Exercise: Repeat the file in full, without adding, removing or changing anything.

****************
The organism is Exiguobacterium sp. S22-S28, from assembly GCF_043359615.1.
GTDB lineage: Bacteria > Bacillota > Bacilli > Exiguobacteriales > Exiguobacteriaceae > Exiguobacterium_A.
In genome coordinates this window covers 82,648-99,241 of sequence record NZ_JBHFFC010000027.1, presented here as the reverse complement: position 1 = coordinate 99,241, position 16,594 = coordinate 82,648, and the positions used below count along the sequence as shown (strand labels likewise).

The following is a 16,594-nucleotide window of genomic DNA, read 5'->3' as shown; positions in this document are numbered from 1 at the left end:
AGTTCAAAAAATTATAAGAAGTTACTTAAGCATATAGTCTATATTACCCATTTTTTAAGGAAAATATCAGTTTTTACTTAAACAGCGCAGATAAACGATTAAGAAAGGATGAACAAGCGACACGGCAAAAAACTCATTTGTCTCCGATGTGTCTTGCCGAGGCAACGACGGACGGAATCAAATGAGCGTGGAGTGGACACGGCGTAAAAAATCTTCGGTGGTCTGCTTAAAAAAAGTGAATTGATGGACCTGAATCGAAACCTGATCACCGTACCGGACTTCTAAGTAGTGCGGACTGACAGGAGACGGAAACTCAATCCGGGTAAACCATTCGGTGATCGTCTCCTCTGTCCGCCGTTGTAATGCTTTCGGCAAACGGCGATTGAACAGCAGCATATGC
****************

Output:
The organism is Exiguobacterium sp. S22-S28, from assembly GCF_043359615.1.
GTDB lineage: Bacteria > Bacillota > Bacilli > Exiguobacteriales > Exiguobacteriaceae > Exiguobacterium_A.
In genome coordinates this window covers 82,648-99,241 of sequence record NZ_JBHFFC010000027.1, presented here as the reverse complement: position 1 = coordinate 99,241, position 16,594 = coordinate 82,648, and the positions used below count along the sequence as shown (strand labels likewise).

The following is a 16,594-nucleotide window of genomic DNA, read 5'->3' as shown; positions in this document are numbered from 1 at the left end:
AGTTCAAAAAATTATAAGAAGTTACTTAAGCATATAGTCTATATTACCCATTTTTTAAGGAAAATATCAGTTTTTACTTAAACAGCGCAGATAAACGATTAAGAAAGGATGAACAAGCGACACGGCAAAAAACTCATTTGTCTCCGATGTGTCTTGCCGAGGCAACGACGGACGGAATCAAATGAGCGTGGAGTGGACACGGCGTAAAAAATCTTCGGTGGTCTGCTTAAAAAAAGTGAATTGATGGACCTGAATCGAAACCTGATCACCGTACCGGACTTCTAAGTAGTGCGGACTGACAGGAGACGGAAACTCAATCCGGGTAAACCATTCGGTGATCGTCTCCTCTGTCCGCCGTTGTAATGCTTTCGGCAAACGGCGATTGAACAGCAGCATATGC